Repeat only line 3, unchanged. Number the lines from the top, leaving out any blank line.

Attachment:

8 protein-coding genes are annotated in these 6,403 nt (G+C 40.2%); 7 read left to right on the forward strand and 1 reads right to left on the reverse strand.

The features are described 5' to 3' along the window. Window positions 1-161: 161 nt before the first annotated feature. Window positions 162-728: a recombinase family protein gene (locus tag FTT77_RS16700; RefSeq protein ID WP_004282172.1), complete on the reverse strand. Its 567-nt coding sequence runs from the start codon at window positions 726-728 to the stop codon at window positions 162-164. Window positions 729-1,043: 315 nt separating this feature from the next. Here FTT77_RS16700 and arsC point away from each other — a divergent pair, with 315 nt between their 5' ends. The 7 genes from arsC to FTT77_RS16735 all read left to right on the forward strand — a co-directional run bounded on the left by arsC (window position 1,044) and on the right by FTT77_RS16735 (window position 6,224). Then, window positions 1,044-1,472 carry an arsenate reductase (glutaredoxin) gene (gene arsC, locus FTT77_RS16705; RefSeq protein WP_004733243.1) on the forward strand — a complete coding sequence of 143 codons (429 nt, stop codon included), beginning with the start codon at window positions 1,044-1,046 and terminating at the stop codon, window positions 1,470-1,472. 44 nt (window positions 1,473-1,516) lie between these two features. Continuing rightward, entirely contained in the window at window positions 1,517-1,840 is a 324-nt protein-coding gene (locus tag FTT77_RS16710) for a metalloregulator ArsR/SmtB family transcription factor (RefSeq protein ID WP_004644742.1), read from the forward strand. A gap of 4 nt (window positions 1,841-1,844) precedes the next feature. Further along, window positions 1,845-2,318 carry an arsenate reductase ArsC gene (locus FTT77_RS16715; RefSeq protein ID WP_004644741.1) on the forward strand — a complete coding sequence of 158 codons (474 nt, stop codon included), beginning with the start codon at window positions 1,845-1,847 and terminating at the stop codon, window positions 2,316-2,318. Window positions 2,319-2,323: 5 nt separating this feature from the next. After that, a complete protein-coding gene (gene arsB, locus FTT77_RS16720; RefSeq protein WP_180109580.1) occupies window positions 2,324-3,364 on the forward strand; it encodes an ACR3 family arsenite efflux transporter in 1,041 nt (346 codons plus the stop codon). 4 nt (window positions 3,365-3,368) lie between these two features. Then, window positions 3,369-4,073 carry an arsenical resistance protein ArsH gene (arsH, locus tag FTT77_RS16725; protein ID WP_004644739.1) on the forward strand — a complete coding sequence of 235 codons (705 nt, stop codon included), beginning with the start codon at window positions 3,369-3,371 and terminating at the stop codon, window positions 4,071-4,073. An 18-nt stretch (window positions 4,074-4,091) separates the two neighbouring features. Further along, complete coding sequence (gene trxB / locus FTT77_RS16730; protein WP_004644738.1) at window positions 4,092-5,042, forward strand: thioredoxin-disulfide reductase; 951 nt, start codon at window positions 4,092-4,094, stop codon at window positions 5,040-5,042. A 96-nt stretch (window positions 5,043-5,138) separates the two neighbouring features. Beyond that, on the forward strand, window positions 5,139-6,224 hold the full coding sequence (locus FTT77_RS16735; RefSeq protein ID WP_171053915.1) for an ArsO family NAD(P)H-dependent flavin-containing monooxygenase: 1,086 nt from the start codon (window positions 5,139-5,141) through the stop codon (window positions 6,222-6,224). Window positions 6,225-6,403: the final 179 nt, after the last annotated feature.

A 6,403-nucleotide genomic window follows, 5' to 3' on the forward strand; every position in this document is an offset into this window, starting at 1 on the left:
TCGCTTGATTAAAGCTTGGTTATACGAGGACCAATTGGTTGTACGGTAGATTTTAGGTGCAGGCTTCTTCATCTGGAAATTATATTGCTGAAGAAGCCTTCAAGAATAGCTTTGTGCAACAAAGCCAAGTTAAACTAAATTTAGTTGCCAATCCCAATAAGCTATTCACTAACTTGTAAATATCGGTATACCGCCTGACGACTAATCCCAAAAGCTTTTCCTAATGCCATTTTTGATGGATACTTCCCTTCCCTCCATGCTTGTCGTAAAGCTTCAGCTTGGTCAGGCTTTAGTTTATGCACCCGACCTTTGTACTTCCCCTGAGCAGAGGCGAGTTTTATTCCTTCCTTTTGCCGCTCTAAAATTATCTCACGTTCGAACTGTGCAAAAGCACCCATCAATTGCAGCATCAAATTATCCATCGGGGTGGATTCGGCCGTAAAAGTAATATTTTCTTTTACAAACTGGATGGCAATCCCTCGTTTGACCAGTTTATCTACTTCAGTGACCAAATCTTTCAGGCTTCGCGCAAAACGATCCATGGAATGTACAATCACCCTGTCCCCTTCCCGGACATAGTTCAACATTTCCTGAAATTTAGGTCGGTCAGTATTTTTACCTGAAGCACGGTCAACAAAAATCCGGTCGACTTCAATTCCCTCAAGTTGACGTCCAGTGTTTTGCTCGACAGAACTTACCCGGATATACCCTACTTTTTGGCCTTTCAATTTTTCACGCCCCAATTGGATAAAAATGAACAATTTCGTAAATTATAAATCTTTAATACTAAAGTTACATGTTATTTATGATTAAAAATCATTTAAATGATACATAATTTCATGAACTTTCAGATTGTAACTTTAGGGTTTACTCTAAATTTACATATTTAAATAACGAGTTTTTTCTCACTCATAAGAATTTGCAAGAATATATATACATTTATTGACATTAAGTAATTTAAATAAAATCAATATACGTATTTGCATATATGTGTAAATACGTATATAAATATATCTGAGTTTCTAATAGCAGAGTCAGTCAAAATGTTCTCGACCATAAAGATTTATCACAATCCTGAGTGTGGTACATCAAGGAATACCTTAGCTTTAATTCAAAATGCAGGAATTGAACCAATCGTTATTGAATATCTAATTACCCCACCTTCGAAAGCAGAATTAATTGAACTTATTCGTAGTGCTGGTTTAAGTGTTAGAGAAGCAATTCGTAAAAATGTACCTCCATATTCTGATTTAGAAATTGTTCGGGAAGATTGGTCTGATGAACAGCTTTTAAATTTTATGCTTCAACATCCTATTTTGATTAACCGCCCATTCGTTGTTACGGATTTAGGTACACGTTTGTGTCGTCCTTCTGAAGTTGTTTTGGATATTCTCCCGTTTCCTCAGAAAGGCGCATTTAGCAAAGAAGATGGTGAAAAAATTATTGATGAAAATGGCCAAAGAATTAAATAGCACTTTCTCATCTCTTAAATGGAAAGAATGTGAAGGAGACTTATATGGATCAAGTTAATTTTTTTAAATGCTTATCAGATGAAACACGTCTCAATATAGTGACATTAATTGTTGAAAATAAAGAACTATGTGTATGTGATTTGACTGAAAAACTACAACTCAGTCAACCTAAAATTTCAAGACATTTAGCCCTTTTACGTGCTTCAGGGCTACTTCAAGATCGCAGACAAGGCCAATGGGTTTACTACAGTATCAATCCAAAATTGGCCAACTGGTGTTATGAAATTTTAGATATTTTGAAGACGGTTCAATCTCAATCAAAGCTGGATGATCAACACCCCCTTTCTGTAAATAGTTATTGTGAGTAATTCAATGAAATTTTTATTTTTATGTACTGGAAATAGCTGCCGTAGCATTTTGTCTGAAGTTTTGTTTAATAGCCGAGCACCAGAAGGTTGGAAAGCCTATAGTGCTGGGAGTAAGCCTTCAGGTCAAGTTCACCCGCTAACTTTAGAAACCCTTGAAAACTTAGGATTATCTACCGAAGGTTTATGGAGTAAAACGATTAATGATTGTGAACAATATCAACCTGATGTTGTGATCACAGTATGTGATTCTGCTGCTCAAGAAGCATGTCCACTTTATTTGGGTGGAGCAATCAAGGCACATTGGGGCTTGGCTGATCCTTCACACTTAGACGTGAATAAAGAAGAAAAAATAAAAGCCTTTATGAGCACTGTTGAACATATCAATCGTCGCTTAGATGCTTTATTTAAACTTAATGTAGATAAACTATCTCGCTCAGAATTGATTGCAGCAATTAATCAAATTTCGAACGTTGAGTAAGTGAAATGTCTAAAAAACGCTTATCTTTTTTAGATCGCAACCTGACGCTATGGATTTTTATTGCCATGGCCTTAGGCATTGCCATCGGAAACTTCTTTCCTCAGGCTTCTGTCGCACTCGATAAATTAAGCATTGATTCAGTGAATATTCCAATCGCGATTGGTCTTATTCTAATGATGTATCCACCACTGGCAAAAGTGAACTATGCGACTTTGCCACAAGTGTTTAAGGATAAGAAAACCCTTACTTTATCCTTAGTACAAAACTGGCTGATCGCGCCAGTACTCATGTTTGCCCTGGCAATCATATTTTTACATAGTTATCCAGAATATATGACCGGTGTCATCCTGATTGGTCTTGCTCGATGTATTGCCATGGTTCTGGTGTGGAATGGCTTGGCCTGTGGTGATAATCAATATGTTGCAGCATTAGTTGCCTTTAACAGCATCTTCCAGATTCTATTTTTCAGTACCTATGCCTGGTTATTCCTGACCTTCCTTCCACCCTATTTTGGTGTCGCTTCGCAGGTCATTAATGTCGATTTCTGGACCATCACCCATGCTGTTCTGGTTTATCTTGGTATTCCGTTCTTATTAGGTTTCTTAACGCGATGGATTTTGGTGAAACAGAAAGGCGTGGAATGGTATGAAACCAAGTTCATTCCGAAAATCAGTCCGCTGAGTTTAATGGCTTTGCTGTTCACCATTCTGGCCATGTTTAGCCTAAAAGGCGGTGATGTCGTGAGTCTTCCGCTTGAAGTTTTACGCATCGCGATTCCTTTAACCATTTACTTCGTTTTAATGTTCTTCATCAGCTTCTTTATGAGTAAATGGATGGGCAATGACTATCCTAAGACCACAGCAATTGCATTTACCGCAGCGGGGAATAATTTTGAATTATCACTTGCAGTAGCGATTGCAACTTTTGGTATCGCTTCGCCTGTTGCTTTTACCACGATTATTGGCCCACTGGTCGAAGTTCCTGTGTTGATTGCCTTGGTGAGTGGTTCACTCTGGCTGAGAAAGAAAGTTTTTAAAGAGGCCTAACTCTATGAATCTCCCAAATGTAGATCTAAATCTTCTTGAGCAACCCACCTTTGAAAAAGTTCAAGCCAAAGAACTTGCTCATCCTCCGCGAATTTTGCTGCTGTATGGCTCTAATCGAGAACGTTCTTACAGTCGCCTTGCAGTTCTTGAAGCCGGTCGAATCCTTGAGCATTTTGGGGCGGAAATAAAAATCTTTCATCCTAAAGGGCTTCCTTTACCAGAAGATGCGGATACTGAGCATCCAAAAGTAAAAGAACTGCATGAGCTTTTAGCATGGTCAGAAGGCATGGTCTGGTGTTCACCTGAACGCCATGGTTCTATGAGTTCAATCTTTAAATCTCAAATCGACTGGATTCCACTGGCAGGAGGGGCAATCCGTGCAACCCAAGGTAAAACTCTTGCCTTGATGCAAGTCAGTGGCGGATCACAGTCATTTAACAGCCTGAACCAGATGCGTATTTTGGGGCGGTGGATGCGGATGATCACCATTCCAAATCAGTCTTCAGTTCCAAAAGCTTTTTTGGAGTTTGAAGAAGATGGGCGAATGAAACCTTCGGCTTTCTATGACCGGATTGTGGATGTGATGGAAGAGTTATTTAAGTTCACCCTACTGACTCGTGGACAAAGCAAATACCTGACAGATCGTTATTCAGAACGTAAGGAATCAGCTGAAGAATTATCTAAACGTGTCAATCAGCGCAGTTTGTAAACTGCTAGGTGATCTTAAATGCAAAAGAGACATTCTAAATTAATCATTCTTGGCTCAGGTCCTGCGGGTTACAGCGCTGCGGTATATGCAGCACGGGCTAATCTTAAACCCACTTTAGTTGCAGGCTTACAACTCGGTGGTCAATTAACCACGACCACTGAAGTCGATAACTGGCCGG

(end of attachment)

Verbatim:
A 6,403-nucleotide genomic window follows, 5' to 3' on the forward strand; every position in this document is an offset into this window, starting at 1 on the left: